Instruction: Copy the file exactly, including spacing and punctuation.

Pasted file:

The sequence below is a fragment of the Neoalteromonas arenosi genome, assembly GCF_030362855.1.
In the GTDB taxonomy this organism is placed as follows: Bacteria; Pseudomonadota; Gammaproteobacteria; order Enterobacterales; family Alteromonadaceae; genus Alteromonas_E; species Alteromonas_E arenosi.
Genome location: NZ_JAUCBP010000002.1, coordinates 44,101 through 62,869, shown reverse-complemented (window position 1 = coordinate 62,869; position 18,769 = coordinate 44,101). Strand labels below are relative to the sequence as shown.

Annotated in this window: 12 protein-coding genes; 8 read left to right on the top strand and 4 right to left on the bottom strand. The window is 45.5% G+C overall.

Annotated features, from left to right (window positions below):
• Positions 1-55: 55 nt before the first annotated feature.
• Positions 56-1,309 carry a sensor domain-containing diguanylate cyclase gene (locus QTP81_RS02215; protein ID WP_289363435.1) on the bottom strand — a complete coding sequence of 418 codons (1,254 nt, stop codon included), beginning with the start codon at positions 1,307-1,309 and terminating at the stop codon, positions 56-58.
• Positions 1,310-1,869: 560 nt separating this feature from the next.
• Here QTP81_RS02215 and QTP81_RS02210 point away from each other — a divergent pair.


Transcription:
The sequence below is a fragment of the Neoalteromonas arenosi genome, assembly GCF_030362855.1.
In the GTDB taxonomy this organism is placed as follows: Bacteria; Pseudomonadota; Gammaproteobacteria; order Enterobacterales; family Alteromonadaceae; genus Alteromonas_E; species Alteromonas_E arenosi.
Genome location: NZ_JAUCBP010000002.1, coordinates 44,101 through 62,869, shown reverse-complemented (window position 1 = coordinate 62,869; position 18,769 = coordinate 44,101). Strand labels below are relative to the sequence as shown.

Annotated in this window: 12 protein-coding genes; 8 read left to right on the top strand and 4 right to left on the bottom strand. The window is 45.5% G+C overall.

Annotated features, from left to right (window positions below):
• Positions 1-55: 55 nt before the first annotated feature.
• Positions 56-1,309 carry a sensor domain-containing diguanylate cyclase gene (locus QTP81_RS02215; protein ID WP_289363435.1) on the bottom strand — a complete coding sequence of 418 codons (1,254 nt, stop codon included), beginning with the start codon at positions 1,307-1,309 and terminating at the stop codon, positions 56-58.
• Positions 1,310-1,869: 560 nt separating this feature from the next.
• Here QTP81_RS02215 and QTP81_RS02210 point away from each other — a divergent pair.